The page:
Before we actually get started on the history of SEO, let’s have a look at some chronological milestones. Just to put things into perspective.
The Earth formed roughly 65 billion years ago.
The first signs of life date back 3.8 billion years ago.
Life has seen five major extinction events so far.
“The Great Leap Forward” for humanity happened 80.000 years ago.
The Industrial Revolution happened roughly one century ago.
The Digital Revolution took place less than 60 years ago.
The Internet appeared roughly 35 years ago.
The first search engine – Archie – was created in 1990.
The history of SEO starts roughly in 1991, some say.
Almost no other term has caught so much traction and importance.
You can see and hear SEO everywhere. Blog posts, videos, podcasts, infographics – you name it.
That’s why it’s a great idea to invest in tools that help you stay on top of it. Try out Squirrly SEO plugin, to stay on top of All the SEO updates through history.
In the following lines, you won’t find another set of tips & tricks to master the SEO niche. However, the information provided will help you better understand the industry.
Let’s have a look at how SEO changed over the years.
[sqcta text=”The Origins of SEO: Finding Data in the World Wide Web” type=”header” color=”blue” size=”30px”]
You can’t say you know the history of SEO without knowing that the first website was launched in 1991. It’s still live today! Granted, that’s not when the idea was born, but it’s strongly related to that moment.
You can’t have SEO without SE – search engines.
You can’t have search engines without websites.
However, Archie was the first search engine. It was started on September 10, 1990. You’re probably guessing that it was as primitive as possible and you’re right. Archie was a tool for indexing FTP archives, allowing people to find specific files.
[bctt tweet=”Fact: The first search engine was launched before the first website.” username=”SquirrlyHQ”]
Indeed, it’s weird that the first search engine[-ish] was created before the first website. Some consider it a pre-web search engine.
But as more and more website flooded the World Wide Web, things had to change.
[sqcta text=”The History of SEO is Strongly Related to Mosaic” type=”header” color=”blue” size=”30px”]
Mosaic was the first web browser available to other than people at CERN. Some say it is the tool that popularized the World Wide Web. Its official launch took place at the beginning of 1993.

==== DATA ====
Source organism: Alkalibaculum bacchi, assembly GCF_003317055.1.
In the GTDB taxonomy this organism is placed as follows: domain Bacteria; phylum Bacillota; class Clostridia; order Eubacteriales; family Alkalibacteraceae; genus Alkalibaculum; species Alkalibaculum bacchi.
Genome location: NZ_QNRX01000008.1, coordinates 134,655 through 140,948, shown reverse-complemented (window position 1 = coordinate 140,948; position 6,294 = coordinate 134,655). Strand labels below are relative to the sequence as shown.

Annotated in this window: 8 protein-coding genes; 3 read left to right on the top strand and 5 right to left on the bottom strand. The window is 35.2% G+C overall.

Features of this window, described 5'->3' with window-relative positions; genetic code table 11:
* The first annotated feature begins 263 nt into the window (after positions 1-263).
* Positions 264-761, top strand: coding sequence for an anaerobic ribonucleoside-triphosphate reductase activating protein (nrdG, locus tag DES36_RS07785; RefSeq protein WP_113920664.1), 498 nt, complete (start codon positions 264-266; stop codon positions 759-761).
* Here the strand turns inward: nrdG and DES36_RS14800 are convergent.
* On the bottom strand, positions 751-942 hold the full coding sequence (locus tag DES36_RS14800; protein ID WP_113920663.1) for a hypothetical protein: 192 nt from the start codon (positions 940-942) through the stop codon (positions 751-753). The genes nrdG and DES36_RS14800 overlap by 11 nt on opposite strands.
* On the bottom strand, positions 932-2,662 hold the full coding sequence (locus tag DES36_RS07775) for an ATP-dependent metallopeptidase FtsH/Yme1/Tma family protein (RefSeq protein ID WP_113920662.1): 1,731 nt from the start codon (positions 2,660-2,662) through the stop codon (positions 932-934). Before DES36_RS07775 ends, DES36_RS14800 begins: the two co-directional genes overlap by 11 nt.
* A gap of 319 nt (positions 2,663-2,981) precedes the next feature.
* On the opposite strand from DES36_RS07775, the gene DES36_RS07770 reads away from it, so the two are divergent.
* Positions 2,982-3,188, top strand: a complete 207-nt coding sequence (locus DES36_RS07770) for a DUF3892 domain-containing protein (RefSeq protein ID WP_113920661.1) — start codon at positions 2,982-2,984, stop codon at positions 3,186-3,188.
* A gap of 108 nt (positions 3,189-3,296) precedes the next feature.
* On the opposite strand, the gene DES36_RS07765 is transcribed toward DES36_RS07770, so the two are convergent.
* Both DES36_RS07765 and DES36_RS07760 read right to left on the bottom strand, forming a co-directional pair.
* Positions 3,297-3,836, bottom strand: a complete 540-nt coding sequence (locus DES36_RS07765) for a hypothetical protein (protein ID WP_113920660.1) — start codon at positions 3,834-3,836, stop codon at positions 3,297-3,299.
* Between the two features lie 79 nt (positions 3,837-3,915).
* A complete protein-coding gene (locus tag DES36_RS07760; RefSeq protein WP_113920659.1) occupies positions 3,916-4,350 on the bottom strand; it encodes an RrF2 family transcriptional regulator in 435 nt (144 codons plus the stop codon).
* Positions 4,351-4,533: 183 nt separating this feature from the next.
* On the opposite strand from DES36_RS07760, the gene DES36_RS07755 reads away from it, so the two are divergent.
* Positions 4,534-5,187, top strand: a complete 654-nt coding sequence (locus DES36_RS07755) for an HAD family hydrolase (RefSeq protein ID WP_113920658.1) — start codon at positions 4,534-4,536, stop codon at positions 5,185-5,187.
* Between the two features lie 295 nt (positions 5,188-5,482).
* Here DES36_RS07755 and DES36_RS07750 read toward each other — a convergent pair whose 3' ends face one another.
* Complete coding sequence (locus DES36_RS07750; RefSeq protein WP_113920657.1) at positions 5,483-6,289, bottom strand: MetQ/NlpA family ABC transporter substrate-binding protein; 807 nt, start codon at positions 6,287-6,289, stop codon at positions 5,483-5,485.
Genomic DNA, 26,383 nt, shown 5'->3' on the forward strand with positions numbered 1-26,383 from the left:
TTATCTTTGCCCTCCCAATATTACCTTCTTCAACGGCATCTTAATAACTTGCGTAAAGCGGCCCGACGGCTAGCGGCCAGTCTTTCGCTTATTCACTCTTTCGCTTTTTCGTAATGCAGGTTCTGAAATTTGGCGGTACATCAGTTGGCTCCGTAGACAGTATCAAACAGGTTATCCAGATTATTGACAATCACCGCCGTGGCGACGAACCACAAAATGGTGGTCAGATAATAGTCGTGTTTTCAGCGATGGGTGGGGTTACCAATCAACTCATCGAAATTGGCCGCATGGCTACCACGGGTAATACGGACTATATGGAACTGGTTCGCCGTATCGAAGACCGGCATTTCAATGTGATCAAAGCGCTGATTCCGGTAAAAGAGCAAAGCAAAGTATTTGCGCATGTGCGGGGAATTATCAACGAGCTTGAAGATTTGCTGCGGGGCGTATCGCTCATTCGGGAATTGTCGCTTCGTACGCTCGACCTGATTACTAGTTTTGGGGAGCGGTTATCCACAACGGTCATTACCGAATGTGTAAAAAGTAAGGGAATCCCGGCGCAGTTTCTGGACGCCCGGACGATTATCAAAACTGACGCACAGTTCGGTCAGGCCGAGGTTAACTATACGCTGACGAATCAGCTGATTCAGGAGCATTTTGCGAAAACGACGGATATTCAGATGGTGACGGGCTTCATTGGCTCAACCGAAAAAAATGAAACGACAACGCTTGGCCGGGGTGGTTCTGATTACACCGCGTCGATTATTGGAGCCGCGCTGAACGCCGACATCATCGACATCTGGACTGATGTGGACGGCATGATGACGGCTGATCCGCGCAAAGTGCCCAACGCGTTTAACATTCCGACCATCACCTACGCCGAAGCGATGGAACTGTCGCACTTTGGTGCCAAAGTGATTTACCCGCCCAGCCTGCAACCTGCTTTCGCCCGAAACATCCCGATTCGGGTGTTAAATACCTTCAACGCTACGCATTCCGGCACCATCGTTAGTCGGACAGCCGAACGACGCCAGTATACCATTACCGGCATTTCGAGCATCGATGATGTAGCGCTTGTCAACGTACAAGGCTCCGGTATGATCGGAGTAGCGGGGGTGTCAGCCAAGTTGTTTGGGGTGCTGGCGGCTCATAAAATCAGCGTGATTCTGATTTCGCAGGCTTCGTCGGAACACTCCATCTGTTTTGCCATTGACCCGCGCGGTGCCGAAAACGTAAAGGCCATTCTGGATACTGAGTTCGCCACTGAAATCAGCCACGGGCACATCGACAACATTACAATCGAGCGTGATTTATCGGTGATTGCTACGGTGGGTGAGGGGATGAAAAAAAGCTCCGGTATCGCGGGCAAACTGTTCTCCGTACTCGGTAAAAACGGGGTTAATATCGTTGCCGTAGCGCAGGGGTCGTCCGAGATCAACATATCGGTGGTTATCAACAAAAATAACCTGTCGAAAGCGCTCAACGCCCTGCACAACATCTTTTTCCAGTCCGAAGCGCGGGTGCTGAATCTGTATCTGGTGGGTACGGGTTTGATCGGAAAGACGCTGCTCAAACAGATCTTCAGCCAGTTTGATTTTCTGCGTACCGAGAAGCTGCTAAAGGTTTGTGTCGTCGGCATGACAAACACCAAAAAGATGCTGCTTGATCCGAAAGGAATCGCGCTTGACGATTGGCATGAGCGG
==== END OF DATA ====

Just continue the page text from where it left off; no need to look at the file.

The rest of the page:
And it makes sense. The number of websites launched after Mosaic is impressive for that time. And this move has created an additional need.
[sqcta text=”When you have large quantities of information available, you need a way to index it. This index then needs to have search options. The easier it is for people to find information, the more they will search for it.” type=”lite” color=”gray”]
Thus, the big search engines were born.
[sqcta text=”When The ‘Big Boys’ Showed Up” type=”header” color=”blue” size=”30px”]
February ’93 saw the birth of Architext. It was developed by six Stanford students and it later became the search engine Excite.
The same year witnessed the launch of five more search engines. Some of them worked differently than others, but they were all designed with the same purpose in mind.
Yet, Excite is believed the true revolutionary. The Search Engine sorted results based on keywords found within content and backend optimization.
In the following year, 1994, more search engines were introduced:
- Alta Vista
- Lycos and
[bctt tweet=”The easier it is for people to find information, the more they will search for.” username=”SquirrlyHQ”]
Slowly, more people and institutions got access to the Internet.
As it grew more and more popular, a shift occurred.
[sqcta text=”How Black Hat SEO All Started” type=”header” color=”blue” size=”30px”]
The first search engines weren’t backed by complex algorithms. Artificial intelligence and multiple factors did not determine the search results. Most of them just matched the words from a user query.
You may see where this is going. Website owners realized this aspect pretty fast. They came to the conclusion you can manipulate search results.
It was all about the money.
[bctt tweet=”Fact: Manipulating SERPs used to be easy… and profitable. Many opposed change.” username=”SquirrlyHQ”]
This way of searching engines working resulted in 3 things:
Keyword stuffing became a thing. Repeating keywords over and over again was providing solid amounts of traffic. And it was used for advertising opportunities.
Then spammy backlinks started to happen. These were used to increase the website’s authority, but there was no way to check for quality.
Excessive tagging became popular. Website owners mentioned all the keywords they wanted to rank for, in the tags section.
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There were no guidelines or ranking criteria at the time. To make things even worse, Search engines changing algorithms to punish black hat SEO wasn’t enough. Other techniques were already in place and they weren’t addressed by the updates.
But then two young brilliant minds from Stanford happened.